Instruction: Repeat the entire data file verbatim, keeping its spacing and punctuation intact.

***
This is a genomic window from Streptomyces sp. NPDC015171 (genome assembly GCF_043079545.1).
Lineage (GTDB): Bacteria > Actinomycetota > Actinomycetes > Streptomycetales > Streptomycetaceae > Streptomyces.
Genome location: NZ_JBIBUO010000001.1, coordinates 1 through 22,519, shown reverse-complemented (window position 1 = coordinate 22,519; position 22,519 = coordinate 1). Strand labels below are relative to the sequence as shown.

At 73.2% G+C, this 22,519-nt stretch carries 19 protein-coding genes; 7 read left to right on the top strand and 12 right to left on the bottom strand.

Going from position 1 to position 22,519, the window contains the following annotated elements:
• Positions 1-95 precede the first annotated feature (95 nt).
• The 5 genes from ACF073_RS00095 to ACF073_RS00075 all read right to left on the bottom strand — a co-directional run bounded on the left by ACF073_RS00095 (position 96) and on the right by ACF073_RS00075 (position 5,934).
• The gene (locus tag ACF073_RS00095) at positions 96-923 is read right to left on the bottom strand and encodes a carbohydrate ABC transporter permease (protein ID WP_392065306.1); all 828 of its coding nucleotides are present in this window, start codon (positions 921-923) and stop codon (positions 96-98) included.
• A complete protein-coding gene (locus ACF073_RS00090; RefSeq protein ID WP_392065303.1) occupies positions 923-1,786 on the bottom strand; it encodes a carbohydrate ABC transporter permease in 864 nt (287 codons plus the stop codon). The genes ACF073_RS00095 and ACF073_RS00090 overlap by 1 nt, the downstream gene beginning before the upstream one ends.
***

This is a genomic window from Streptomyces sp. NPDC015171 (genome assembly GCF_043079545.1).
Lineage (GTDB): Bacteria > Actinomycetota > Actinomycetes > Streptomycetales > Streptomycetaceae > Streptomyces.
Genome location: NZ_JBIBUO010000001.1, coordinates 1 through 22,519, shown reverse-complemented (window position 1 = coordinate 22,519; position 22,519 = coordinate 1). Strand labels below are relative to the sequence as shown.

At 73.2% G+C, this 22,519-nt stretch carries 19 protein-coding genes; 7 read left to right on the top strand and 12 right to left on the bottom strand.

Going from position 1 to position 22,519, the window contains the following annotated elements:
• Positions 1-95 precede the first annotated feature (95 nt).
• The 5 genes from ACF073_RS00095 to ACF073_RS00075 all read right to left on the bottom strand — a co-directional run bounded on the left by ACF073_RS00095 (position 96) and on the right by ACF073_RS00075 (position 5,934).
• The gene (locus tag ACF073_RS00095) at positions 96-923 is read right to left on the bottom strand and encodes a carbohydrate ABC transporter permease (protein ID WP_392065306.1); all 828 of its coding nucleotides are present in this window, start codon (positions 921-923) and stop codon (positions 96-98) included.
• A complete protein-coding gene (locus ACF073_RS00090; RefSeq protein ID WP_392065303.1) occupies positions 923-1,786 on the bottom strand; it encodes a carbohydrate ABC transporter permease in 864 nt (287 codons plus the stop codon). The genes ACF073_RS00095 and ACF073_RS00090 overlap by 1 nt, the downstream gene beginning before the upstream one ends.